Anselm Schoenmakers explains GEA Group’s digitization strategy.
The project circumstances were difficult, to say the least. As an internationally operating company, GEA used dozens of different IT systems. However, the initiative quickly became a success, Schoenmakers explained. The technical side was not the only decisive element. A cultural transformation within the organization was crucial to realize all the benefits of digitization. In particular, networks for cooperation across company borders and customer-focused methodologies such as design thinking came into their own here.
Going forward, GEA plans to produce more smart equipment and also wants to reduce the necessity of local expertise through improved remote maintenance.
Hilti: Making Innovations Available Globally – Fast
Hilti Group, renowned providers of technology for the professional construction industry, also chose SAP Leonardo for its digital transformation. As Dr. Johannes Reichert, head of DRIVE, Hilti’s digitization project, remarked, the company already opted for SAP Business Suite back in 2001. Hilti recognized the power of cloud solutions early on, and implemented SAP Business ByDesign at various subsidiaries. Today, the entire Hilti Group runs SAP, which plays its part in generating annual sales of around 5 billion Swiss francs.
While a global migration to SAP S/4HANA as the digital core of enterprise resource planning (ERP) is planned for November 2018, the company continues to pursue technological advancements elsewhere in its organization. Around 60 new products require a rapid global rollout every year, and they need a suitable integrated IT infrastructure. Reichert is particularly enthusiastic about the speed at which proofs of concept can be created based on SAP Leonardo: “We have the management on board and the customers are delighted.”
It was possible to introduce innovations that were very simple but very useful for customers at a reasonable price. It’s often a problem to know precisely which Hilti tools are being used on a construction site, because dirt or scratches can make serial numbers illegible. Thanks to an NFC chip in the tool and an app based on SAP software, customers can now scan the tool with their smartphone to identify it uniquely and access all the tool-specific data. Reichert says an interdisciplinary team comprising members from Hilti and SAP has proven to be highly constructive. They meet every week and regularly hold design thinking workshops to discuss the latest developments.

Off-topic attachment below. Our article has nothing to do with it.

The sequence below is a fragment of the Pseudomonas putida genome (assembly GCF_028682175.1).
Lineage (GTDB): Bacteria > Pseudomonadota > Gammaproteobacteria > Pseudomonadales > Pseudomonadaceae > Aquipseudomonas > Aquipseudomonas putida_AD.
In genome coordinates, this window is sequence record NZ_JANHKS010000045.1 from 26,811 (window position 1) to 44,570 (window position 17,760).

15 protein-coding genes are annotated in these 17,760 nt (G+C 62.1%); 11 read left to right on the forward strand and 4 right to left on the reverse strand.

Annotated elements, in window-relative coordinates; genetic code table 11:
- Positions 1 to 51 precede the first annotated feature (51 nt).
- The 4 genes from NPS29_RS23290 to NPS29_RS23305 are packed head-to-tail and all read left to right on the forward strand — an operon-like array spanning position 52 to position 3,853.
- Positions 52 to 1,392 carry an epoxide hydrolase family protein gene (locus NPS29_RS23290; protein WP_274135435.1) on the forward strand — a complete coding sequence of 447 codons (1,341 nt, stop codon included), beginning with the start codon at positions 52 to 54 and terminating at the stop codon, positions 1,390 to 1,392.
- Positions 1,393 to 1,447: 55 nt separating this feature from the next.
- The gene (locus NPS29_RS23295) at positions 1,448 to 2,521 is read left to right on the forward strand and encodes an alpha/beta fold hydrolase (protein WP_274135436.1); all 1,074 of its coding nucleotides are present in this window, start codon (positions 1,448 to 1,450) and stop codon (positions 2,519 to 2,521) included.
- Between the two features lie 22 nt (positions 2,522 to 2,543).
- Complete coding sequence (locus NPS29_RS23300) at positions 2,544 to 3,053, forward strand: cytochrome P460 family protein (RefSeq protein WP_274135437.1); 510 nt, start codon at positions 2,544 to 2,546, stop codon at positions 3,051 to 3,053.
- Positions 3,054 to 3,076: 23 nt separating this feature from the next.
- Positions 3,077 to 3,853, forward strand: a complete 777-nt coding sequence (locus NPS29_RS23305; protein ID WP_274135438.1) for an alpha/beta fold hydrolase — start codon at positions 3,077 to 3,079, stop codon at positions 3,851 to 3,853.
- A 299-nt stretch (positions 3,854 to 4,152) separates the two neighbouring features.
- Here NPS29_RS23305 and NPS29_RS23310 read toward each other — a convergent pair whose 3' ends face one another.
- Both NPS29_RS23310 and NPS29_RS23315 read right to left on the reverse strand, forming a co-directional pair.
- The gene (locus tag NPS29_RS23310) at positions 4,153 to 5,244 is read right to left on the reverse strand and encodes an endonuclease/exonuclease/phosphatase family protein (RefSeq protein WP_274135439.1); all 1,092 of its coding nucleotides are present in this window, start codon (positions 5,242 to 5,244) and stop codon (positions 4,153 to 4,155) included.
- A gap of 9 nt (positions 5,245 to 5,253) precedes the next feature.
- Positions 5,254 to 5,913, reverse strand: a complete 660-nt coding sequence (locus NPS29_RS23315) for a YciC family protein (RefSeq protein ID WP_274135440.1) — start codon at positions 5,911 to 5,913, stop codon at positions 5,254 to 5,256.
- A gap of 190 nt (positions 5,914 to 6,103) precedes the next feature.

What’s more, the mounds of paperwork required for inventory control on construction sites are becoming a thing of the past. A Hilti app that draws on IoT technology makes it possible to record all the equipment required on a particular site and then ascertain whether tools are missing and where any missing tools are located. And, thanks to the cloud platform, information about tools that are switched off can be updated as soon as they are switched on again.
At the end of his presentation, Reichert recommended that interested companies not just focus on ERP on their journey to digitization. An integrated approach that taps into the value of interfaces with SAP BW/4HANA and SAP Leonardo enables companies to reap the biggest business benefits.
In particular, it’s important to rethink existing IT landscapes and to always follow a “cloud first” principle. Collaboration among SAP, the company’s IT departments, and the business units can bring people with a wide range of skills together and thus foster a sustainably innovative environment.